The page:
October 12, 2017

Getting to the finish line faster: Optical technologies for self-driving cars

Getting to the finish line faster: Optical technologies for self-driving cars

The automotive industry is primed for historic disruption. Practically every car company is investing in autonomous vehicles, with Ford, General Motors, Honda, Toyota, Tesla, and others racing to market in what seems a futuristic contest. Google, Apple, and several other high-tech companies are also serious contenders, putting pressure on traditional car manufacturers with substantial R&D investments in autonomous vehicles.

Ford is expected to roll out a fleet of driverless cars in 2021. And, in an April 2017 TED Talk, Tesla CEO Elon Musk said Tesla is on track “for being able to go cross-country from LA to New York by the end of the year, fully autonomous…no controls touched at any point during the journey.” People who are babies today may never need a driver’s license. In just four years, teenagers could opt to hail a self-driving car to the school dance instead of asking Mom to drop them off.

By 2030, some experts predict that up to 15 percent of new vehicles could be fully autonomous. (McKinsey) With such stiff competition, a faster time to market is critical – a fact that our customers know well. Many appear on this Business Insider list of those most likely to reach the finish line first.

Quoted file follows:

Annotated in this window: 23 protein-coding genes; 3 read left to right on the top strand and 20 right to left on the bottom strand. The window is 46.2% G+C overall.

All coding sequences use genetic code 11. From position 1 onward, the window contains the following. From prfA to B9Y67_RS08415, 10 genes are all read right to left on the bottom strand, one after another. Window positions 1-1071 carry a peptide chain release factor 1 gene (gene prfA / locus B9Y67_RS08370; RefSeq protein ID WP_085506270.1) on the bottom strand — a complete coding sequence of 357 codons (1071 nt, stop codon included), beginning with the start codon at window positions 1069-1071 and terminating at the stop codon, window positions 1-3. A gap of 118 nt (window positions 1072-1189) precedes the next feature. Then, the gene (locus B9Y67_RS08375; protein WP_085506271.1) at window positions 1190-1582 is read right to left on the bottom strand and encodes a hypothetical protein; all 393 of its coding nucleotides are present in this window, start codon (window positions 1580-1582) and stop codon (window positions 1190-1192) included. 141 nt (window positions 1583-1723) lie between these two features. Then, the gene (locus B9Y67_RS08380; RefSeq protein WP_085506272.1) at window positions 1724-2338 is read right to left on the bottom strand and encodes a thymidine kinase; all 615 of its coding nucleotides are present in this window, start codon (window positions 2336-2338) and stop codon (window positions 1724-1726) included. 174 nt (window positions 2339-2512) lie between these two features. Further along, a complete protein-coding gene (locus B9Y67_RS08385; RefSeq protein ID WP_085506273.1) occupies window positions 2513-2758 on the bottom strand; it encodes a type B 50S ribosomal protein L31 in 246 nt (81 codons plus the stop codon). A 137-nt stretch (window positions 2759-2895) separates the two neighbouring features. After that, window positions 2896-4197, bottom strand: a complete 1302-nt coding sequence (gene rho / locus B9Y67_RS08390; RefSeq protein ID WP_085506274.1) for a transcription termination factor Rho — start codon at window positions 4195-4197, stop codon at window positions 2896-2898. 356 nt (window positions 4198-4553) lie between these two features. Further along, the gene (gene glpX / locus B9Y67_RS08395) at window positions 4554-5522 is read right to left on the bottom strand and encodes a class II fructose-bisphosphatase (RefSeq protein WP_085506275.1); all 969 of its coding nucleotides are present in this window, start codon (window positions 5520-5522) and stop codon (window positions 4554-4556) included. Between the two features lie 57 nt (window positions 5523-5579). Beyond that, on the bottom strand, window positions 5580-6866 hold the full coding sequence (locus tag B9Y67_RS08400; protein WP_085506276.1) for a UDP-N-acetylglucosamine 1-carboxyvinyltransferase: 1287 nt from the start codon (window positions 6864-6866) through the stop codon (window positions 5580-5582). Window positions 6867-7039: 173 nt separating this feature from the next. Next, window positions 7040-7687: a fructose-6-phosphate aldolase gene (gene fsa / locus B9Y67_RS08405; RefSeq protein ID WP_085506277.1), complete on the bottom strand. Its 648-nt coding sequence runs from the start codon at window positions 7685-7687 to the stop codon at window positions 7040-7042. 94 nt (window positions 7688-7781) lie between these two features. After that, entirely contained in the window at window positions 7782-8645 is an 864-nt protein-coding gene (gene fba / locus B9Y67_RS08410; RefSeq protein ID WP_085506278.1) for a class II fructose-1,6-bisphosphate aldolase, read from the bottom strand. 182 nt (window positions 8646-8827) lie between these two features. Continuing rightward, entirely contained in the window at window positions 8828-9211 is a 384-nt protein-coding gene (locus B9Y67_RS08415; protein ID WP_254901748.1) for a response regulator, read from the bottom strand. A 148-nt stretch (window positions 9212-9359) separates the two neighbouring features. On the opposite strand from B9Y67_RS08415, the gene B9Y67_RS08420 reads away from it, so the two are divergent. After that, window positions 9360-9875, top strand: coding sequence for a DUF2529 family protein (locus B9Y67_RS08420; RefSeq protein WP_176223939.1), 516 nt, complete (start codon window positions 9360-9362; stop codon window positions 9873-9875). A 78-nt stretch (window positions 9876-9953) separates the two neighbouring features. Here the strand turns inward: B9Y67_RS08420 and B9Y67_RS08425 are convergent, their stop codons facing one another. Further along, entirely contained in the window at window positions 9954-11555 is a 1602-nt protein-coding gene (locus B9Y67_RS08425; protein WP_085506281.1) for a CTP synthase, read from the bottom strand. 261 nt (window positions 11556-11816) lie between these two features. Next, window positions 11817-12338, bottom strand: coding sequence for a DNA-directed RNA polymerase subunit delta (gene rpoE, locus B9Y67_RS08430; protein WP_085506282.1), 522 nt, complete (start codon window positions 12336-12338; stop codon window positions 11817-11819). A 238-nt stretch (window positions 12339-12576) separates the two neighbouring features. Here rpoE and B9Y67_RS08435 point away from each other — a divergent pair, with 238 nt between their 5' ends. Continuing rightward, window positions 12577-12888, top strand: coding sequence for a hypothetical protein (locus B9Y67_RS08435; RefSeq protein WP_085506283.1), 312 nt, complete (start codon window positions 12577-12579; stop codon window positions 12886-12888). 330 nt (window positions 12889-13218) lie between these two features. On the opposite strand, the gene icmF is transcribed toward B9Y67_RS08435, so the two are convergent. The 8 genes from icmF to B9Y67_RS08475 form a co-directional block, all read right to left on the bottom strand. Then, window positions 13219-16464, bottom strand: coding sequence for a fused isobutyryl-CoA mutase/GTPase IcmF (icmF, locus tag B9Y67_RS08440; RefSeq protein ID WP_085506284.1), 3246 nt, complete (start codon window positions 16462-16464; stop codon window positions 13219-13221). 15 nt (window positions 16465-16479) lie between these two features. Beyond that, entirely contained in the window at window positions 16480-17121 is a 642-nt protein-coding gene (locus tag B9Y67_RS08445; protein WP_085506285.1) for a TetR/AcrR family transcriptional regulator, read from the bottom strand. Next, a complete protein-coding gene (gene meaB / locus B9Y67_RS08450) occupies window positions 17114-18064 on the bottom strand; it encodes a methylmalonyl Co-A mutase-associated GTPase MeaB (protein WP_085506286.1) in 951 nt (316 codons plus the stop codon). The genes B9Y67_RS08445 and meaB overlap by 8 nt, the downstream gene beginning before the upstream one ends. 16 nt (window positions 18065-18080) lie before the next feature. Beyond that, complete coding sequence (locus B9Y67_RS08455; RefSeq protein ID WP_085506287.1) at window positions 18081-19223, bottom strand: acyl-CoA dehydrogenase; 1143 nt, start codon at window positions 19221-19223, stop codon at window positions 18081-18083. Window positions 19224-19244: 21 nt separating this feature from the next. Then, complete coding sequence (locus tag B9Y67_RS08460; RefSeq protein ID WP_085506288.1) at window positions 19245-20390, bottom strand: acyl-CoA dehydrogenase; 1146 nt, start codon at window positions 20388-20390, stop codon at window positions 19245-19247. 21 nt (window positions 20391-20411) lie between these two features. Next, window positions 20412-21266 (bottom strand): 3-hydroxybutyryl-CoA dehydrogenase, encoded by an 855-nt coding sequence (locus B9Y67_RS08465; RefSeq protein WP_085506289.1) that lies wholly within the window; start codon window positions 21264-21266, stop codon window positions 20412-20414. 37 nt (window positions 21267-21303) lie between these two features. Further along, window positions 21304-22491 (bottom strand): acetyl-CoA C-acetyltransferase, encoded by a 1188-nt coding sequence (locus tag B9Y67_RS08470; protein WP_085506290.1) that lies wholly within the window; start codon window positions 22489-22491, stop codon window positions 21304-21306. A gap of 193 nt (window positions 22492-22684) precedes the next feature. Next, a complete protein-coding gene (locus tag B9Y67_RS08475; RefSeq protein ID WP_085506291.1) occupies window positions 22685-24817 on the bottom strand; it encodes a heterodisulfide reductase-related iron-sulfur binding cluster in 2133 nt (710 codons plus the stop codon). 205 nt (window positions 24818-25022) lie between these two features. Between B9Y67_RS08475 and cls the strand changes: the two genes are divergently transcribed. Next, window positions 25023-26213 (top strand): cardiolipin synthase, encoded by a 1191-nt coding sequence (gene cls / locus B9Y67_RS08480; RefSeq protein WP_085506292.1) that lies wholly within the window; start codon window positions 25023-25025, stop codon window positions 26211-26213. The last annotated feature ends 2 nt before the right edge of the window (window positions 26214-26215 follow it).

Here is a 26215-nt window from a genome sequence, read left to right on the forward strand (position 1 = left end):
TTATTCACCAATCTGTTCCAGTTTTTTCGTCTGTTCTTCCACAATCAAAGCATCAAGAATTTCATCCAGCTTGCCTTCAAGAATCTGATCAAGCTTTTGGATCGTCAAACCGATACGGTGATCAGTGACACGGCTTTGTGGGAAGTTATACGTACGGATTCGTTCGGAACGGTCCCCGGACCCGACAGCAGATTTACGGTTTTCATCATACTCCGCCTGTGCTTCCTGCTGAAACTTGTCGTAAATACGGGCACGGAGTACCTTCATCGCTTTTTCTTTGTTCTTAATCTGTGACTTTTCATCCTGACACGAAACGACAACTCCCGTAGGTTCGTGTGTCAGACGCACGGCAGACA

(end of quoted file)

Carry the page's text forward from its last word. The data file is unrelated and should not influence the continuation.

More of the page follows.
How optical technologies help autonomous vehicles

Autonomous cars are possible thanks to a combination of optical technologies that utilize multiple lasers and cameras. Together, these technologies enable self-driving vehicles to navigate the road. In addition to getting riders from point A to B, guidance systems for autonomous vehicles can:

  • Warn against collisions

  • Detect vehicles in blind spots

  • Maneuver cars into parking spots

  • See things our eyes cannot

Some technologies are more cost-effective than others. LIDAR uses laser light to 3D map a car’s surroundings, but it is one of the costlier optical technologies.

Cameras mounted on self-driving cars are the most cost-efficient of the technologies. These omnidirectional camera systems provide a 360-degree field of view in a horizontal plane (a visual field that is spherically or hemi-spherically shaped). But cameras can’t work alone. All the technologies must work in harmony to ensure a safe autonomous ride. Given this, engineering teams designing optical systems for autonomous vehicles can’t afford design uncertainties and delays. The development of each optical component must be spot on.

Solution from Zemax

To get to a high-confidence design more quickly, many companies designing optical systems for autonomous vehicles use OpticStudio and LensMechanix. Together, these modern virtual prototyping tools streamline the workflow and information exchange between optical and mechanical engineers.

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